In the 18th century, blood pressure was measured in horses by the Revr. Stephen Hales, an Anglican minister. He did this by the direct cannulation of large arteries and obtained values not that much different from those we know today. The methods he used developed out of his work in measuring sap pressure in trees.
Some years earlier, Richard Lower had discovered the oxygenation of the blood.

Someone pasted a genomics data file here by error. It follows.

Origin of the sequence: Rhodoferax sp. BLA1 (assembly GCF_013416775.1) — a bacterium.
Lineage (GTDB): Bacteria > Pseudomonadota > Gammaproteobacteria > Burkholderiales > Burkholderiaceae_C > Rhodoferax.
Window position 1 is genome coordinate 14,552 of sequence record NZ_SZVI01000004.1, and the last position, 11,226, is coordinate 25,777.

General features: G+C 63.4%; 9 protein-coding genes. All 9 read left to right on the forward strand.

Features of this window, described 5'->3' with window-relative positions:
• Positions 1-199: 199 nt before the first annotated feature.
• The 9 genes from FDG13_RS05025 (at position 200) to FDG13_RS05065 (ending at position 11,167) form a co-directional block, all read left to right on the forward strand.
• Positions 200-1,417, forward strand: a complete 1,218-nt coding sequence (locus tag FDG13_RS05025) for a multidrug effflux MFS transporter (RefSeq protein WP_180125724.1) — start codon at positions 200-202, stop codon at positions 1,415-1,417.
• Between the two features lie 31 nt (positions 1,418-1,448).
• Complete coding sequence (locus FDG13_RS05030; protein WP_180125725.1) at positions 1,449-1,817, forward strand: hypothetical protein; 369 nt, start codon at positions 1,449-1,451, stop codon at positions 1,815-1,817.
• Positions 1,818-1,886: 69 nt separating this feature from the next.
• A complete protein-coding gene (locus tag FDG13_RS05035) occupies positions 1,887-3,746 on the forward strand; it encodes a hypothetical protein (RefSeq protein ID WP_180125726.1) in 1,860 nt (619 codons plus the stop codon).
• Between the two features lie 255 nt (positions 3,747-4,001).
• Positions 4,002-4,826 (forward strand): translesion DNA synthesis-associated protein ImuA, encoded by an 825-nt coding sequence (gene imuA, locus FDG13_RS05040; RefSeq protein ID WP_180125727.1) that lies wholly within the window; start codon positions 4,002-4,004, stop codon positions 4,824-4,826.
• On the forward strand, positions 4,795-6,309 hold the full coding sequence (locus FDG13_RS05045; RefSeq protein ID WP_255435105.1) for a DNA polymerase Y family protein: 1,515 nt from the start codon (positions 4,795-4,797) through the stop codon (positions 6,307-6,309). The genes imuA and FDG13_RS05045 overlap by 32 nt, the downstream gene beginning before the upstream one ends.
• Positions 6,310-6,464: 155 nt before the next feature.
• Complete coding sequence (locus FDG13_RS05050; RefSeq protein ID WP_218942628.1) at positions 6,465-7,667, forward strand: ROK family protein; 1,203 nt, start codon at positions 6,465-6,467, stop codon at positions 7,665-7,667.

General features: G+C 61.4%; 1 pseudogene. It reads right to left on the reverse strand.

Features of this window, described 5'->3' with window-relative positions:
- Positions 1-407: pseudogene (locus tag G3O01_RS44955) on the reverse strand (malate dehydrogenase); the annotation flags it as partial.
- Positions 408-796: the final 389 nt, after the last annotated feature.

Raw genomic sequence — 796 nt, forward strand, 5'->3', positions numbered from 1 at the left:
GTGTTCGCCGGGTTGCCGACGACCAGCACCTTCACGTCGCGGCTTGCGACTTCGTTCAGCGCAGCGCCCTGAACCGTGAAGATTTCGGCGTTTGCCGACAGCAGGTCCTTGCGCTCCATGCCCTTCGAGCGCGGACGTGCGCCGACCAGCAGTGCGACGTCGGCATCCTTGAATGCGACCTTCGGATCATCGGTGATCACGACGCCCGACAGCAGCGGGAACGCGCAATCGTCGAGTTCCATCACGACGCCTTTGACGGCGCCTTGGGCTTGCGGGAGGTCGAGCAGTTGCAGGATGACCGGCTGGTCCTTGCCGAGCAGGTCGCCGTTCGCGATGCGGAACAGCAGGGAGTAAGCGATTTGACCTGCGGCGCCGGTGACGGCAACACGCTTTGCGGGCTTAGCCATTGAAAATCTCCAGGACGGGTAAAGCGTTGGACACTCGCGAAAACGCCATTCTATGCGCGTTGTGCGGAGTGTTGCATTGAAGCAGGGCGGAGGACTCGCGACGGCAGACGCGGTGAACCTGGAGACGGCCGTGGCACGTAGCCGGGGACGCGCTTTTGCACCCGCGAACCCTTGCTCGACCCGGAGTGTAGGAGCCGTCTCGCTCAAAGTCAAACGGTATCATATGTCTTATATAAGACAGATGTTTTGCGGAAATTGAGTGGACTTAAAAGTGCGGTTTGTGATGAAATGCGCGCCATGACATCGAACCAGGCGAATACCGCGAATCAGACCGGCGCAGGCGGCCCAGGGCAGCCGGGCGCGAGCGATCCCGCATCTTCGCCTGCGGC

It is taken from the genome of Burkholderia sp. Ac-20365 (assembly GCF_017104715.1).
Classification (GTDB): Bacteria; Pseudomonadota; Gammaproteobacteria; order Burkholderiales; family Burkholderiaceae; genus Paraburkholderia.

Late in the 18th century, William Withering discovered digitalis in the the foxglove plant. It has been used for over 200 years to treat heart failure, or 'dropsy', as it was called.
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